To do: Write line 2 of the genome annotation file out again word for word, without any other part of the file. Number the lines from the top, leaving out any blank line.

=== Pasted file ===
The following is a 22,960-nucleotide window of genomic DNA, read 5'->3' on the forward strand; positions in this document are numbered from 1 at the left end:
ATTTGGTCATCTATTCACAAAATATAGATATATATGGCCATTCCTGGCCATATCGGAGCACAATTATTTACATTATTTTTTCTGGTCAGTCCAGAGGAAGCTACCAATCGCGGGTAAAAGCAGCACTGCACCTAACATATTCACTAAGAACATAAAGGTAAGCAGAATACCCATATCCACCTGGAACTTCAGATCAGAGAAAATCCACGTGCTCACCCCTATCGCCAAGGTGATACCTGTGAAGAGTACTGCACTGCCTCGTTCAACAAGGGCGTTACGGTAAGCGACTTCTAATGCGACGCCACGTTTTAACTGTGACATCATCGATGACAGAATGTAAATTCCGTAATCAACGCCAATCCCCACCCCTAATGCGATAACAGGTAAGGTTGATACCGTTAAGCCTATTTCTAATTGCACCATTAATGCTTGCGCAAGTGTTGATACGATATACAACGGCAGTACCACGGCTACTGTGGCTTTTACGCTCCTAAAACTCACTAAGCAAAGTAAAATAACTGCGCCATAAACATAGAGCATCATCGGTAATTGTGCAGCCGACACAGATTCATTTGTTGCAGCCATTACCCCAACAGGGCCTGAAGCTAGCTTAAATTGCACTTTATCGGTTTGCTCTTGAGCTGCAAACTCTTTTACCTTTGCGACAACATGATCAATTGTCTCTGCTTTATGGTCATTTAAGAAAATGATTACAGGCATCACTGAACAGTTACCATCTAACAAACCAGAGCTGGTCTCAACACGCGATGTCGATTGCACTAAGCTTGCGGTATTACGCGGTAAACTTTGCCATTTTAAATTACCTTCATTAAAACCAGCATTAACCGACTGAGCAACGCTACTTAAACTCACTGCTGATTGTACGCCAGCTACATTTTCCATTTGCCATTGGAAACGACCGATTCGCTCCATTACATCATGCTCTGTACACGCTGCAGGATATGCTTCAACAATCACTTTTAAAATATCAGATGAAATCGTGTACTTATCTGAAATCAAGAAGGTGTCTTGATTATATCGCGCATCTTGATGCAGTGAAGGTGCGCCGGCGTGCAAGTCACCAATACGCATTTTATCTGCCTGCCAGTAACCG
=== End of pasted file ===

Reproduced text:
ATTTGGTCATCTATTCACAAAATATAGATATATATGGCCATTCCTGGCCATATCGGAGCACAATTATTTACATTATTTTTTCTGGTCAGTCCAGAGGAAGCTACCAATCGCGGGTAAAAGCAGCACTGCACCTAACATATTCACTAAGAACATAAAGGTAAGCAGAATACCCATATCCACCTGGAACTTCAGATCAGAGAAAATCCACGTGCTCACCCCTATCGCCAAGGTGATACCTGTGAAGAGTACTGCACTGCCTCGTTCAACAAGGGCGTTACGGTAAGCGACTTCTAATGCGACGCCACGTTTTAACTGTGACATCATCGATGACAGAATGTAAATTCCGTAATCAACGCCAATCCCCACCCCTAATGCGATAACAGGTAAGGTTGATACCGTTAAGCCTATTTCTAATTGCACCATTAATGCTTGCGCAAGTGTTGATACGATATACAACGGCAGTACCACGGCTACTGTGGCTTTTACGCTCCTAAAACTCACTAAGCAAAGTAAAATAACTGCGCCATAAACATAGAGCATCATCGGTAATTGTGCAGCCGACACAGATTCATTTGTTGCAGCCATTACCCCAACAGGGCCTGAAGCTAGCTTAAATTGCACTTTATCGGTTTGCTCTTGAGCTGCAAACTCTTTTACCTTTGCGACAACATGATCAATTGTCTCTGCTTTATGGTCATTTAAGAAAATGATTACAGGCATCACTGAACAGTTACCATCTAACAAACCAGAGCTGGTCTCAACACGCGATGTCGATTGCACTAAGCTTGCGGTATTACGCGGTAAACTTTGCCATTTTAAATTACCTTCATTAAAACCAGCATTAACCGACTGAGCAACGCTACTTAAACTCACTGCTGATTGTACGCCAGCTACATTTTCCATTTGCCATTGGAAACGACCGATTCGCTCCATTACATCATGCTCTGTACACGCTGCAGGATATGCTTCAACAATCACTTTTAAAATATCAGATGAAATCGTGTACTTATCTGAAATCAAGAAGGTGTCTTGATTATATCGCGCATCTTGATGCAGTGAAGGTGCGCCGGCGTGCAAGTCACCAATACGCATTTTATCTGCCTGCCAGTAACCG